- Their value will increase, enabling the government to raise additional funds by selling shares in them.
On the 15th and 16th of March, bank unions intend to strike to protest public sector banks’ proposed privatization (PSBs). Apart from IDBI Bank, finance minister Nirmala Sitharaman revealed plans to privatize two PSBs in the budget.
If the government wants to get a reasonable valuation when listing the Life Insurance Corporation of India (LIC), it must privatize IDBI Bank. The thought of an insurance firm buying a bank with nearly a quarter of its loans defaulted on is unappealing to potential investors.
“This was a machine that would allow the thread to be spun from cotton much more quickly than with human hands alone,” writes Daniel Susskind in A World Without Work: Technology, Automation, and How We Should React. As a result, it would have resulted in the loss of employment for those who worked as cotton spinners.
This period is no exception. What occurred at the dawn of capitalism is still occurring now. The government’s decision to privatize two PSBs upends the status quo for public-sector banking workers who wish to remain government employees.
“For example, from October 2012 to January 2014, the finance ministry issued 82 circulars to public sector banks,” according to the P.J. Nayak Committee report from May 2014. Dual oversight does not apply to private sector banks.”
This is largely due to the government’s use of PSBs to meet its social commitments and to boost the economy while it is struggling. These variables are discounted by the stock market when they are valued.This is something that Indian policymakers and politicians must consider. “The policies for controlling and fostering industrial growth do not have any social substance in them,” writes R.C. Bhargava, a former Indian Administrative Service officer and current chairman of Maruti Suzuki, in his book Getting Competitive: A Practitioner’s Guide for India.As a consequence, whether or not PSBs are privatized, they should be managed as proper banks. If these banks are not privatized, the government’s stake in them reduced to 33%, which would enable them to raise more money.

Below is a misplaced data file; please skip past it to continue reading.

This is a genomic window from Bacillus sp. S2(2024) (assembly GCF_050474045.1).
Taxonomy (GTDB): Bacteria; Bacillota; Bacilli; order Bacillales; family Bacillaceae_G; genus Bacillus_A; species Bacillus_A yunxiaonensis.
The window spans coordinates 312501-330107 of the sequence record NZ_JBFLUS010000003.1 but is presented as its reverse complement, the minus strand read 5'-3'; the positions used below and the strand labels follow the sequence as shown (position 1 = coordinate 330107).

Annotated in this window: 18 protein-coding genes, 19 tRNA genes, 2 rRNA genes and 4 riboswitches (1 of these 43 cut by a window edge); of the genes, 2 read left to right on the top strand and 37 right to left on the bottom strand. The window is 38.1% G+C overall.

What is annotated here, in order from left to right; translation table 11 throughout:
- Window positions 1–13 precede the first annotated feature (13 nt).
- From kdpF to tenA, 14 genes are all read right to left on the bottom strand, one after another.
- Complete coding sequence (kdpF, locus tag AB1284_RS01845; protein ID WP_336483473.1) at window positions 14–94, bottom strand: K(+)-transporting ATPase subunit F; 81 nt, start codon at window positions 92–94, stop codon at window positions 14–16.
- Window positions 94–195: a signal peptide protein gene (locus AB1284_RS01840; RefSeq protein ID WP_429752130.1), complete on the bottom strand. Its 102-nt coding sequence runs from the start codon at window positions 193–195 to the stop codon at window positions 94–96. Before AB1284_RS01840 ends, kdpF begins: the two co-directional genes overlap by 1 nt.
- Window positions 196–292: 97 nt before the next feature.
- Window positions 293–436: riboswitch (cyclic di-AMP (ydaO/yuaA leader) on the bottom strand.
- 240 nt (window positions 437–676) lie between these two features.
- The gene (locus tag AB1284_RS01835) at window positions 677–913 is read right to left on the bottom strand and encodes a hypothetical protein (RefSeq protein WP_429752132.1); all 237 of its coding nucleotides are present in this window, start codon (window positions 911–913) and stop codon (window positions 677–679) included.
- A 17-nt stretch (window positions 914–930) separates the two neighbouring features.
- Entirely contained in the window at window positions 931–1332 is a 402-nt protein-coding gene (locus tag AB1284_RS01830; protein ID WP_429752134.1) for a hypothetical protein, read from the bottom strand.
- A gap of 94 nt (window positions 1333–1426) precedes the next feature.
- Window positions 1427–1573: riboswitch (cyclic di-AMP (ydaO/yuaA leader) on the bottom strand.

PSBs’ market capitalization will continue to grow as investors see them run as proper banks rather than government entities seeking to accomplish social goals. Once the stock market has reasonably priced PSBs, the government will sell a portion of its holdings each year and use the proceeds to finance its social goals.It may also use some of the funds to entice all banks, not just PSBs, to help it achieve some of its social goals. Nothing boosts service delivery more than a healthy rivalry at the end of the day.On the other hand, regardless of whether the government privatizes PSBs or not, the banking sector all about to privatize. PSBs accounted for 75.1 per cent of India’s gross unpaid loans in March 2010. It had fallen to 57.3 per cent in September 2020.